Study reveals higher mortality rates from sepsis among impoverished individuals

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Poor people and those with existing health problems are much more likely to die from sepsis, one of the UK’s biggest killers, a study has found.

Sepsis, or blood poisoning, is a potentially fatal condition triggered when the body reacts to an infection by attacking its own tissues and vital organs. It leads to an estimated 48,000 deaths a year in Britain.

Research from the University of Manchester has disclosed for the first time how some groups are at much higher risk of dying from the condition than the general population.

An analysis of 248,767 cases of non-Covid sepsis in England between January 2019 and June 2022 has found that the most deprived people are twice as likely to die from it within 30 days.

The findings, published in the journal eClinicalMedicine, also show that:

People who have cancer, brain disease or immunosuppressive conditions are also at higher risk, as are those who have received multiple courses of antibiotics, the team led by Prof Tjeerd van Staa and Xiaomin Zhong concluded.

“This study shows socioeconomic deprivation, comorbidity and learning disabilities are associated with an increased risk of developing non-Covid related sepsis and 30-day mortality in England.”

The authors say their findings should help health professionals worldwide treating patients who may have sepsis to help diagnose it earlier and start treatment sooner. Clinical staff can struggle to identify sepsis as its symptoms – which include a rash, blotchy skin and slurred speech – are also possible signs of many other illnesses.

Dr Ron Daniels, the founder and joint chief executive of the UK Sepsis Trust, said: “As an intensive care doctor in inner-city Birmingham, I frequently see patients from underrepresented communities presenting late with sepsis.

“This important study reminds us that socioeconomic status and the presence of underlying illness, which are themselves often interlinked and additionally linked to ethnicity, are at play in determining inequality in the risk of developing non-Covid sepsis.”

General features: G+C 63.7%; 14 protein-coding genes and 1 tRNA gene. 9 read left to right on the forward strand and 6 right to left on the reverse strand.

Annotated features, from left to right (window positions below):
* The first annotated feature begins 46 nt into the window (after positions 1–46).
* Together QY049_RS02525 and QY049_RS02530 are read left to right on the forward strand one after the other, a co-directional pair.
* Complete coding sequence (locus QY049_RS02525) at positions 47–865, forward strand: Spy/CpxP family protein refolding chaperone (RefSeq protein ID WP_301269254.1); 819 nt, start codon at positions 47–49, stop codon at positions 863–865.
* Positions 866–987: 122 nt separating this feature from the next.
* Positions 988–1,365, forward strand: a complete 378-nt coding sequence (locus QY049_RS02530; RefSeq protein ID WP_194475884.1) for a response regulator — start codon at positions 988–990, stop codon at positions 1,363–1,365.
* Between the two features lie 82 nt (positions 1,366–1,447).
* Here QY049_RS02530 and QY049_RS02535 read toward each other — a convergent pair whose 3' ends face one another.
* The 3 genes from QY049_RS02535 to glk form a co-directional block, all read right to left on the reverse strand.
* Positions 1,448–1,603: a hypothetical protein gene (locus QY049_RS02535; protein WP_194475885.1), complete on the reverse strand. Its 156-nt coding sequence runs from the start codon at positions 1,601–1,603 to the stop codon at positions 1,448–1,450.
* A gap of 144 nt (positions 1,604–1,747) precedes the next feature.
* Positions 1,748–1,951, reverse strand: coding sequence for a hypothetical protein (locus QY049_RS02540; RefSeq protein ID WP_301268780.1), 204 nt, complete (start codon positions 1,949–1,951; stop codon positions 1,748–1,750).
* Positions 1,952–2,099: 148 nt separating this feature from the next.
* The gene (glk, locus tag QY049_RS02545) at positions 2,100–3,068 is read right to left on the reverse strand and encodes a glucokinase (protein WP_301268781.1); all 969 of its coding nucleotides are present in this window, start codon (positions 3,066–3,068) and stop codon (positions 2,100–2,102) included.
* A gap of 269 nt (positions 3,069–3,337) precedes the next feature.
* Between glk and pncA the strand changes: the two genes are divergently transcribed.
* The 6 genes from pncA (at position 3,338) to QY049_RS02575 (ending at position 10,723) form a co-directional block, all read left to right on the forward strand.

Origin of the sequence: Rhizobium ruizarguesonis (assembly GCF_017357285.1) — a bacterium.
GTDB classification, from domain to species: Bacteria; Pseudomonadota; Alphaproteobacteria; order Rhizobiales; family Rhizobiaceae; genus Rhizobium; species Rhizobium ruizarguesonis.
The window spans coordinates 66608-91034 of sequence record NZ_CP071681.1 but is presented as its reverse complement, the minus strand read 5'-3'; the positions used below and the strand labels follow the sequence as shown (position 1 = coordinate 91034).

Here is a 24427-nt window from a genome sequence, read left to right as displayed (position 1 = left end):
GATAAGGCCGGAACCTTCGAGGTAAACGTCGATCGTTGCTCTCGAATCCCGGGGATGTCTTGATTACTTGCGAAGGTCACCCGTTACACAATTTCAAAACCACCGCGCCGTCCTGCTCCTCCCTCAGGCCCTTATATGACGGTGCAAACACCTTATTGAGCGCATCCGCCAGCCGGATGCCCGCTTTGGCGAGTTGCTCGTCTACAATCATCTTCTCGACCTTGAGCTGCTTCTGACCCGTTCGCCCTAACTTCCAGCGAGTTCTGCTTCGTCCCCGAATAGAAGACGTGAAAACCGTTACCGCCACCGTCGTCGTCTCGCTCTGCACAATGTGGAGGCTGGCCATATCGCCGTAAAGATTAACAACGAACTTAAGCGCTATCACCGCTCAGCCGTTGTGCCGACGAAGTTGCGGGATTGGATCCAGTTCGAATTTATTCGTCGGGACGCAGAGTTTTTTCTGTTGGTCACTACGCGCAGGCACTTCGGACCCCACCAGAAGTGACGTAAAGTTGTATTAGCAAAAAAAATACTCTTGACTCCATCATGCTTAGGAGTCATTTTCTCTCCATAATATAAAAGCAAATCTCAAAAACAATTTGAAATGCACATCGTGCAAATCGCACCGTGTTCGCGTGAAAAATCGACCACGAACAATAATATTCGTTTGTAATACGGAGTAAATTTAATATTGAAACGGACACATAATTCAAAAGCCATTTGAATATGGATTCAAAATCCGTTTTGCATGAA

Last month, the NHS ombudsman said people were dying avoidably because of the health service’s persistent “serious failings” in sepsis and failure to learn lessons in how it handles the condition.

Recurring failings included delays in diagnosing and treating people with sepsis, poor communication and record-keeping, and missed opportunities to provide follow-up care, said Rob Behrens, the ombudsman. The NHS generally “needs to be sepsis-aware”, he added.

Zhong said: “We’re not sure why exposure to multiple courses of antibiotics increases patients’ risk of sepsis.

“But it’s reasonable to speculate that the adverse effects of antibiotics on the beneficial bacteria in the gut could lead to increased susceptibility to infection. It could also be down to underlying differences in immune status or comorbidities.”

A Department of Health and Social Care spokesperson said: “We welcome further research to understand the relationship between health inequalities and the risks of infection, antimicrobial resistance and sepsis.

“There is ongoing work to update guidance on the diagnosis and response to sepsis, meaning the best treatment is always provided quickly, and to ensure that healthcare workers are given sepsis guidance during training.”

(The following story may or may not have been edited by NEUSCORP.COM and was generated automatically from a Syndicated Feed. NEUSCORP.COM also bears no responsibility or liability for the content.)

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